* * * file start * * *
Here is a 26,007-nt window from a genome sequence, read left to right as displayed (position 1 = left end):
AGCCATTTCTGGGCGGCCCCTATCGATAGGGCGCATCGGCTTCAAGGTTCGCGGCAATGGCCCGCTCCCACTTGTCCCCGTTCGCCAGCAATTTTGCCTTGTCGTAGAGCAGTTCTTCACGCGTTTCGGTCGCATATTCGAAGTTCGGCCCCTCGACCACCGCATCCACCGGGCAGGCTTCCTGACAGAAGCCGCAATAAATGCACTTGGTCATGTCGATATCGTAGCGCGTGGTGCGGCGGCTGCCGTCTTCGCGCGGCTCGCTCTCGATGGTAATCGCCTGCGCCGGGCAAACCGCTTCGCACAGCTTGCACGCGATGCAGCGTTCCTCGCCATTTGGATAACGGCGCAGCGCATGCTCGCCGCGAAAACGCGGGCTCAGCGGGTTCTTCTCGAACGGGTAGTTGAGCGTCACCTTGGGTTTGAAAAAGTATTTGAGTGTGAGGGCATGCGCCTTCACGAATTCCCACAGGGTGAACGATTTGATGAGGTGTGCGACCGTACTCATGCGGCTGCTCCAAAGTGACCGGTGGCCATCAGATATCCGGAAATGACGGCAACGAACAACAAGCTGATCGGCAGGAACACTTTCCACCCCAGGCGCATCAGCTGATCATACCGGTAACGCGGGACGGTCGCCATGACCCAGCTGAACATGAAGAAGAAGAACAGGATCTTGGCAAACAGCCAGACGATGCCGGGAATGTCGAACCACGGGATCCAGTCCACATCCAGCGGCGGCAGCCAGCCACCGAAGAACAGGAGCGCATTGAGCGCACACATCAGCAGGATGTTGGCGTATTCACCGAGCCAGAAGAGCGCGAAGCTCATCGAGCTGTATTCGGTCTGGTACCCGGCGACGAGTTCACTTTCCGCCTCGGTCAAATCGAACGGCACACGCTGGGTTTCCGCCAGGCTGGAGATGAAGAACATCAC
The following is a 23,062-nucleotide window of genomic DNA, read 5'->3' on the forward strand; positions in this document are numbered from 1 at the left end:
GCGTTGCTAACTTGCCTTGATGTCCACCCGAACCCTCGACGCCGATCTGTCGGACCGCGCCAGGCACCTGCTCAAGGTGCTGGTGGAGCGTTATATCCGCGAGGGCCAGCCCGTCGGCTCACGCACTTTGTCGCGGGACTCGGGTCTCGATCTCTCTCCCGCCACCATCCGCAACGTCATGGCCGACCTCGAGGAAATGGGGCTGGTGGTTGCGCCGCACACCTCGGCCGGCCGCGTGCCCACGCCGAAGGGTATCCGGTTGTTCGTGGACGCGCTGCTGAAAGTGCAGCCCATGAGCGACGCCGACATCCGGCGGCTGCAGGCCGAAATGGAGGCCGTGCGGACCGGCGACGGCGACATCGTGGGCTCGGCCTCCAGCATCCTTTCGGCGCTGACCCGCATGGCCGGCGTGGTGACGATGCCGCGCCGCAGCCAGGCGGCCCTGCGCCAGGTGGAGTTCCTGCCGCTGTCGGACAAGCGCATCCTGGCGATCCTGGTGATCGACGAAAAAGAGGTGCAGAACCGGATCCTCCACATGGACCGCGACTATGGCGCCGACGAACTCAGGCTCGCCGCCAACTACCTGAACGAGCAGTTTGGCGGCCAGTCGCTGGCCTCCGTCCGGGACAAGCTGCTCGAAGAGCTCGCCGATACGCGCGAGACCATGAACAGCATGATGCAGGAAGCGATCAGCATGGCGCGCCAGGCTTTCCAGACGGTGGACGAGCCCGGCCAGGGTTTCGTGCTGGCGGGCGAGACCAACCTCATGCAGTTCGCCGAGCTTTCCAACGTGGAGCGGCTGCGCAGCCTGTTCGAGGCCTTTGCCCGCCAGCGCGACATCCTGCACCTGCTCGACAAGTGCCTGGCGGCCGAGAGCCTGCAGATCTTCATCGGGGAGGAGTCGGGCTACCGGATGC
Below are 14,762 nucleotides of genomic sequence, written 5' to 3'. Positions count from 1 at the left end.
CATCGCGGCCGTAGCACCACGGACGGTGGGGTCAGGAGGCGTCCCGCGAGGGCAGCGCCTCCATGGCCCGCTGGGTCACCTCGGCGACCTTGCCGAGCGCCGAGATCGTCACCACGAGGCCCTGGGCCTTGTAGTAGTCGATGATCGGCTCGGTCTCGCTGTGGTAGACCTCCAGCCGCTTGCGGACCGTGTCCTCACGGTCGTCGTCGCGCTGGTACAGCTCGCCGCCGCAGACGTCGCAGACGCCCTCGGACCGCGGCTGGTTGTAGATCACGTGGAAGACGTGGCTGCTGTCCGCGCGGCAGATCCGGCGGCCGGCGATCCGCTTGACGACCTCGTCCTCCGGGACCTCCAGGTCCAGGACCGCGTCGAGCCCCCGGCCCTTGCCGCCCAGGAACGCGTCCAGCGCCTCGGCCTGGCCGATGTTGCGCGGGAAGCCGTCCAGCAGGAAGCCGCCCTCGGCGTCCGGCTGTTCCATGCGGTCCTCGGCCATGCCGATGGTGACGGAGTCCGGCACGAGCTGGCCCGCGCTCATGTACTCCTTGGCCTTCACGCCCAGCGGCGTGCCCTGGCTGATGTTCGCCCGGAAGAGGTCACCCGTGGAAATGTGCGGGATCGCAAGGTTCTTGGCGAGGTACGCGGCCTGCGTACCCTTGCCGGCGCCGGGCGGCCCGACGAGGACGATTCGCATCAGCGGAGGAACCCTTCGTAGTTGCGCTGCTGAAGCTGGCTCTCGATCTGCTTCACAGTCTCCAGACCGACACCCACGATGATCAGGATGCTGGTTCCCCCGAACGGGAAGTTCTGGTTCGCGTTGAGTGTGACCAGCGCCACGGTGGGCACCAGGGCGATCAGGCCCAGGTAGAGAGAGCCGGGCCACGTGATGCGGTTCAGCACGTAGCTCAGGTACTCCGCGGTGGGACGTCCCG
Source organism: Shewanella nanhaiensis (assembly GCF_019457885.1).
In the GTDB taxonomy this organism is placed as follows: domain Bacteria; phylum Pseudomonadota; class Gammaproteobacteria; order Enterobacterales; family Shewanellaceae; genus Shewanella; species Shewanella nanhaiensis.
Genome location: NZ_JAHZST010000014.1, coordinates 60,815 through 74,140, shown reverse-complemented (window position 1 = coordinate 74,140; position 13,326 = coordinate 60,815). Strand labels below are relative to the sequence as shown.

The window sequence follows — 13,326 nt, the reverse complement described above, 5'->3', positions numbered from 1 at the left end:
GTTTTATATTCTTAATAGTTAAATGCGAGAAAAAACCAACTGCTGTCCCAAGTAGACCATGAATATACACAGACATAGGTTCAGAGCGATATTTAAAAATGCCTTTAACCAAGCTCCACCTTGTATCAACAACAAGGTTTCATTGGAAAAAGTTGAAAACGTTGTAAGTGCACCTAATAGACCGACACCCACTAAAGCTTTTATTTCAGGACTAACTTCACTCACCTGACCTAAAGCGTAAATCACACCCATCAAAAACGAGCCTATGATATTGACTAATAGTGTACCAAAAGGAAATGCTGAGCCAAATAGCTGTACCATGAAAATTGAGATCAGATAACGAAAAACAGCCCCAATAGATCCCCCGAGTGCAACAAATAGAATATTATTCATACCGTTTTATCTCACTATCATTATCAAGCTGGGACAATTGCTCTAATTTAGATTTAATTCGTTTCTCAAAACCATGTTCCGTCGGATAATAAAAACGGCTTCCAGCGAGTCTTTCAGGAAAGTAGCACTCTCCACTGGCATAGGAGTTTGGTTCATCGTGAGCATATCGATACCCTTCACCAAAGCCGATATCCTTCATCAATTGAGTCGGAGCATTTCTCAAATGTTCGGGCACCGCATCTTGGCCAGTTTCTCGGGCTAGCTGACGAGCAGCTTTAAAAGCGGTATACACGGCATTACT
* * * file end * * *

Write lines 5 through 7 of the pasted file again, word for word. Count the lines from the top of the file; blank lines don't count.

Below are 14,762 nucleotides of genomic sequence, written 5' to 3'. Positions count from 1 at the left end.
CATCGCGGCCGTAGCACCACGGACGGTGGGGTCAGGAGGCGTCCCGCGAGGGCAGCGCCTCCATGGCCCGCTGGGTCACCTCGGCGACCTTGCCGAGCGCCGAGATCGTCACCACGAGGCCCTGGGCCTTGTAGTAGTCGATGATCGGCTCGGTCTCGCTGTGGTAGACCTCCAGCCGCTTGCGGACCGTGTCCTCACGGTCGTCGTCGCGCTGGTACAGCTCGCCGCCGCAGACGTCGCAGACGCCCTCGGACCGCGGCTGGTTGTAGATCACGTGGAAGACGTGGCTGCTGTCCGCGCGGCAGATCCGGCGGCCGGCGATCCGCTTGACGACCTCGTCCTCCGGGACCTCCAGGTCCAGGACCGCGTCGAGCCCCCGGCCCTTGCCGCCCAGGAACGCGTCCAGCGCCTCGGCCTGGCCGATGTTGCGCGGGAAGCCGTCCAGCAGGAAGCCGCCCTCGGCGTCCGGCTGTTCCATGCGGTCCTCGGCCATGCCGATGGTGACGGAGTCCGGCACGAGCTGGCCCGCGCTCATGTACTCCTTGGCCTTCACGCCCAGCGGCGTGCCCTGGCTGATGTTCGCCCGGAAGAGGTCACCCGTGGAAATGTGCGGGATCGCAAGGTTCTTGGCGAGGTACGCGGCCTGCGTACCCTTGCCGGCGCCGGGCGGCCCGACGAGGACGATTCGCATCAGCGGAGGAACCCTTCGTAGTTGCGCTGCTGAAGCTGGCTCTCGATCTGCTTCACAGTCTCCAGACCGACACCCACGATGATCAGGATGCTGGTTCCCCCGAACGGGAAGTTCTGGTTCGCGTTGAGTGTGACCAGCGCCACGGTGGGCACCAGGGCGATCAGGCCCAGGTAGAGAGAGCCGGGCCACGTGATGCGGTTCAGCACGTAGCTCAGGTACTCCGCGGTGGGACGTCCCG
Source organism: Shewanella nanhaiensis (assembly GCF_019457885.1).